Clinton's Address Fails To Defuse Ticking Time Bomb Of Starr Report
By Karen Foerstel, CQ Staff Writer
(CQ, Aug. 22, 1998) -- President Clinton said he hoped his late-night mea culpa on Aug. 17 would put the Monica Lewinsky case behind him. But members of Congress, who will make the final determination, were not satisfied with what they heard.
The only certain result of Clinton's nationally televised speech was verification of what most Americans already assumed to be true -- that he had had a sexual affair with the former White House intern and then lied about it.
A larger question remained: Was the president's explanation of his previous denials good enough to prevent Congress from initiating impeachment proceedings against him for perjury or obstruction of justice?
With members of his own Democratic Party expressing disappointment that the president lied about the case for seven months, it appears he still has some serious explaining to do before the Congress is willing to absolve him of a breach of trust.
In the coming weeks, according to a legal source with knowledge of the White House strategy, Clinton will privately explain to sympathetic members of Congress why he felt it was necessary issue a false denial when the Lewinsky matter first came to light last January. And responsibility for his defense strategy, which until now has been controlled by his lawyers, will be assumed by political advisers who have experience in dealing with Congress.
Under the Constitution, "treason, bribery, or other high crimes and misdemeanors" are grounds for impeachment. That vague definition leaves wide latitude for lawmakers to insert their personal judgments into the impeachment process.
The subjective nature of the process was perhaps summed up best by Gerald R. Ford, R-Mich. (1949-73), when as House minority leader he led an effort in 1970 to impeach Supreme Court Justice William O. Douglas. "An impeachable offense is whatever a majority of the House of Representatives considers it to be at a given moment in history," Ford said.
And along with their moral judgments, lawmakers also have to consider the long-term implications of the standard they may set for future presidential -- as well as congressional -- behavior.
Just hours before Clinton made his historic television address, Orrin G. Hatch, R-Utah, chairman of the Senate Judiciary Committee, admitted that impeachable offenses are in the eye of the beholder.
"It's not just law. It's politics. It's political as well once it hits the House," Hatch said. "And you have to combine those two and say -- and this ought to be the prevailing question -- what is in the best interest of our country, of our nation, of our people?"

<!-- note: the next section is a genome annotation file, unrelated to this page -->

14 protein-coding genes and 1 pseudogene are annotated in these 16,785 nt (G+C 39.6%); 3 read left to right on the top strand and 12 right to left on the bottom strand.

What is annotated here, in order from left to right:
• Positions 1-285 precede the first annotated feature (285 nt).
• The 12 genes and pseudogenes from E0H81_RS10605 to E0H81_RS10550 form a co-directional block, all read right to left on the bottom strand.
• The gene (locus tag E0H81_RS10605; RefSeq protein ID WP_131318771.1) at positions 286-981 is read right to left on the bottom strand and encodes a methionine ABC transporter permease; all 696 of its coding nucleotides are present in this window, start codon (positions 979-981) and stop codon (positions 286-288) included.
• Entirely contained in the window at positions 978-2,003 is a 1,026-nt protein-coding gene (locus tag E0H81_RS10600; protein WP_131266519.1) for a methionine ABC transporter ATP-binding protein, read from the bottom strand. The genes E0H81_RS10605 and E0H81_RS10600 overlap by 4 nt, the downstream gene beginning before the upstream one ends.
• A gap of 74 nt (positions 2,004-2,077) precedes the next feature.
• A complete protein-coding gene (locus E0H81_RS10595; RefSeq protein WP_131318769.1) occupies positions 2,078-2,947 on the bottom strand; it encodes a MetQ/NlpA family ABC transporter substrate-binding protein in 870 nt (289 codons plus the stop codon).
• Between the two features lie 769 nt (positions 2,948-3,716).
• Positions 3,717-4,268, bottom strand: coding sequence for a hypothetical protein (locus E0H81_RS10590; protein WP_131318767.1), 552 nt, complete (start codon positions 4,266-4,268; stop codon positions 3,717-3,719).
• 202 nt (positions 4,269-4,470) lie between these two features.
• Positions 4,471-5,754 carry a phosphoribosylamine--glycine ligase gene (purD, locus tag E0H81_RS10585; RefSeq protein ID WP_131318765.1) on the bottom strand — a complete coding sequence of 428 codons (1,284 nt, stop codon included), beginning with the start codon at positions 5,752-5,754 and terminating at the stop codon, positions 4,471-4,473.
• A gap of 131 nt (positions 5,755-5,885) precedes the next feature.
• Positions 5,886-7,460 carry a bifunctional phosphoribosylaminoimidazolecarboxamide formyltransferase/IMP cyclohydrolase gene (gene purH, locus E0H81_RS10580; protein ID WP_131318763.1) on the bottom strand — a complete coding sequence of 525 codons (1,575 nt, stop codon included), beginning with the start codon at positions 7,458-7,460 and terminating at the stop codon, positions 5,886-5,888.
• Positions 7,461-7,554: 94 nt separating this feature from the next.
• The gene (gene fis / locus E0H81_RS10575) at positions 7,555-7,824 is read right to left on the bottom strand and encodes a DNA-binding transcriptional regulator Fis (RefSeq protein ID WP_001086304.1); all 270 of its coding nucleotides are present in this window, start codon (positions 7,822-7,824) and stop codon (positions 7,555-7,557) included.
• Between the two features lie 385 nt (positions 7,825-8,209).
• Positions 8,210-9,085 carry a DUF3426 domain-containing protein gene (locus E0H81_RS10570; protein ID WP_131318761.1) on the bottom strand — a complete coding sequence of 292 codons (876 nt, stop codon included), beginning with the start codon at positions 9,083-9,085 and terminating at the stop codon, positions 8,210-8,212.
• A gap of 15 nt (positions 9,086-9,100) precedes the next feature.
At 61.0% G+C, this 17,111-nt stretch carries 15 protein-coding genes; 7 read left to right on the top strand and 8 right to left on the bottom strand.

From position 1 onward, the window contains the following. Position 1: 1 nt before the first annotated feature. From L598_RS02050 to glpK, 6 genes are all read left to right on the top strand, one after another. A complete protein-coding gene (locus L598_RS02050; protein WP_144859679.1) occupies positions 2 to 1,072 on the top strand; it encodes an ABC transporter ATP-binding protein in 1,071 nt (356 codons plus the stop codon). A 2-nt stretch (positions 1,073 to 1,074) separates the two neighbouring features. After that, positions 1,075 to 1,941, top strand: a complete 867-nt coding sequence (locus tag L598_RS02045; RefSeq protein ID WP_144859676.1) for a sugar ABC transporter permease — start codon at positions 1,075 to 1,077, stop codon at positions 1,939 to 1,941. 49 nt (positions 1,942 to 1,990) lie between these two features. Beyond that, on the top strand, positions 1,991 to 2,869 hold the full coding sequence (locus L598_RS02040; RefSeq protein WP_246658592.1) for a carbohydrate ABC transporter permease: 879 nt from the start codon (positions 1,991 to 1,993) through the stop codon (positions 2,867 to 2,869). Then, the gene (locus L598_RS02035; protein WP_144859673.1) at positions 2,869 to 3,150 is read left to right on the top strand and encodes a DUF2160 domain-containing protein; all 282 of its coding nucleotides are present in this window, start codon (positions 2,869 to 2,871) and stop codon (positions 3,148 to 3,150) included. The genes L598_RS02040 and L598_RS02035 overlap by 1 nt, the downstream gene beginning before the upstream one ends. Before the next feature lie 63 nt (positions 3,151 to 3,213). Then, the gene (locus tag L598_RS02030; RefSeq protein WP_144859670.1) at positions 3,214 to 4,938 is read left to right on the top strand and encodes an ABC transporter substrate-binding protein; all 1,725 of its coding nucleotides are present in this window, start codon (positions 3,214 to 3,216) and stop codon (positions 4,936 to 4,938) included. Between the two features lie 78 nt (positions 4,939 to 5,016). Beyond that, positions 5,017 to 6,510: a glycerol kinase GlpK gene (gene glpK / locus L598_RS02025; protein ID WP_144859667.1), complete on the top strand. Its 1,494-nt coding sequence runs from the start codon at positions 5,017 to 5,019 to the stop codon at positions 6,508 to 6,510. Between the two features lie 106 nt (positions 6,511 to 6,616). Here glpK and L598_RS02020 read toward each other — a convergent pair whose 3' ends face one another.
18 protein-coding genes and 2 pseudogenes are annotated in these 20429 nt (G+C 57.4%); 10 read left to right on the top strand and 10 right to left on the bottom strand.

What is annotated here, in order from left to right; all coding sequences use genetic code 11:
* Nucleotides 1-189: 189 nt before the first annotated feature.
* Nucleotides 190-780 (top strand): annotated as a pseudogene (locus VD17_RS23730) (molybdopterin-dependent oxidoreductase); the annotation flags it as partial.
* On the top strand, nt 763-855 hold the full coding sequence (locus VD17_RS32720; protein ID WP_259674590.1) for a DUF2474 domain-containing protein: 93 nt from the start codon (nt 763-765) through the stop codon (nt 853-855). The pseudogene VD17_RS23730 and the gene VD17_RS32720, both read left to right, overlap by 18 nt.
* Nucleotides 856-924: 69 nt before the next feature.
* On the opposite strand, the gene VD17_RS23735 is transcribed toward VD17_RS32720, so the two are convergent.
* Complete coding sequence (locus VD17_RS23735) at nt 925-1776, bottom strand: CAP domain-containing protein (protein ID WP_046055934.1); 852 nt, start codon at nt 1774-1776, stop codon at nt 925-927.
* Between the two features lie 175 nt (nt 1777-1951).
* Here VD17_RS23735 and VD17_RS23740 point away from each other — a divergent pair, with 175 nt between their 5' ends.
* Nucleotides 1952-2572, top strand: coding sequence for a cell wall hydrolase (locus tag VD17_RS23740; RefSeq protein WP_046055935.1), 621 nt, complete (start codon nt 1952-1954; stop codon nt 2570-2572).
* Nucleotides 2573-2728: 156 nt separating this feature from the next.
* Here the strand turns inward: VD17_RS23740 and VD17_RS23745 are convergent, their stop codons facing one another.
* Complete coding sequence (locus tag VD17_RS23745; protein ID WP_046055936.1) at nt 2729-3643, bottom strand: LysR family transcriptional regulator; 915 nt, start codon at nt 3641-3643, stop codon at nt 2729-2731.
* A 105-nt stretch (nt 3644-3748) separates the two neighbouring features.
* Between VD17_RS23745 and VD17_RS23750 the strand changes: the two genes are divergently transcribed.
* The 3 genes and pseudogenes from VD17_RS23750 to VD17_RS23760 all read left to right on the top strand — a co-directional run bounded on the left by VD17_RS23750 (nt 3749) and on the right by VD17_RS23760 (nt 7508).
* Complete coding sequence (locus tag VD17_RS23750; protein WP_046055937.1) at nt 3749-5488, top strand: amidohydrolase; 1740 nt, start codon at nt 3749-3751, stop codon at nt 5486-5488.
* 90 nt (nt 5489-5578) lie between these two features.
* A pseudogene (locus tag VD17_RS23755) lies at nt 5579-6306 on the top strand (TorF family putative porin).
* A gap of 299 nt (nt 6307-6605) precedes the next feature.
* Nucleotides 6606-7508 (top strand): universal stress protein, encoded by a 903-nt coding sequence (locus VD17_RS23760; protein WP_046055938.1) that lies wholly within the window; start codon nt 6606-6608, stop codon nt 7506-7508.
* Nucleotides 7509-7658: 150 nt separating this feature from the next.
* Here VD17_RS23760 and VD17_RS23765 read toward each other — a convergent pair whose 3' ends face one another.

Although some reports have predicted that Independent Counsel Kenneth W. Starr will hand a report over to Congress in September, there are indications that Starr may subpoena Clinton for another interview, which would cause a further delay.
Still, most lawmakers said they expect to receive Starr's report before the Nov. 3 elections. That does not leave them much time to soul-search and decide for themselves what offenses they think warrant impeachment.
Because the case Starr is compiling against Clinton apparently revolves around his efforts to conceal his sexual philandering, many members of Congress are reluctant to throw Clinton out of the White House for personal matters -- even if he lied about them.
Others, however, feel it would be in the "best interest" of the country to kick out a president who cheated on his wife, publicly lied about it and may have encouraged others to lie as well.
Rep. George W. Gekas, R-Pa., fourth-ranking member on the Judiciary Committee, which would oversee an impeachment process, said he feels sexual misconduct alone is not grounds for impeachment. But lying about it could be.
"If it's just sex, that's not on any higher ground than getting drunk in the Oval Office," Gekas said. "But now Clinton's apologists are saying lying about sex isn't impeachable. I can't get past that. . . . If perjury is clear-cut, we have a basis into an inquiry of impeachment."
Rep. Robert C. Scott, D-Va., who also sits on the Judiciary Committee, said lawmakers must stick to the Constitution, no matter how they may feel about Clinton's personal conduct.
"It's high crimes and misdemeanors [that are impeachable]. It's not misbehavior," said Scott. "I haven't seen anything that suggests there are impeachable offenses. Perjury is a crime with a legal definition. It's lying under oath about a material fact. Clinton's statement [in the Paula Jones case] was made about an immaterial fact in a case that was thrown out on summary judgment."
Most House members are publicly refusing to speculate on impeachment until they see the detailed allegations that Starr's report is expected to contain, but the range of potential charges is well-known.
Clinton has been accused of having a sexual affair with Lewinsky and lying about it during his deposition in the sexual harassment suit filed against him by former Arkansas state employee Paula Jones earlier this year. That suit has since been thrown out of court.
Starr is also probing whether Clinton obstructed justice by conspiring with others to cover up the affair.
In his speech, Clinton admitted he had an affair with Lewinsky and that he "misled" the public about it. But he insisted that his deposition in the Jones suit was "legally accurate."
During that deposition, Clinton denied having a sexual relationship with Lewinsky as defined by the lawyers in the case. That narrow definition, however, apparently did not cover the kind of sexual activity Clinton admitted to having engaged in with Lewinsky.
Clinton said he did not ask anyone else to lie or to destroy evidence.
Adding Fuel to the Fire
Many lawmakers expressed disappointment at what they called a lack of contrition in Clinton's four-minute televised speech. He never used the words "I'm sorry," and he spent much of the time attacking Starr and his four-year investigation.
Many Democrats, even those sympathetic to Clinton, found it hard to accept his defiant attitude.
"It wasn't his finest hour," said Rep. Charles W. Stenholm, D-Texas. "It would have been much better had he not gone on the attack, if he had been more sincerely contrite. He was more mad at Starr than sorry for what he had done."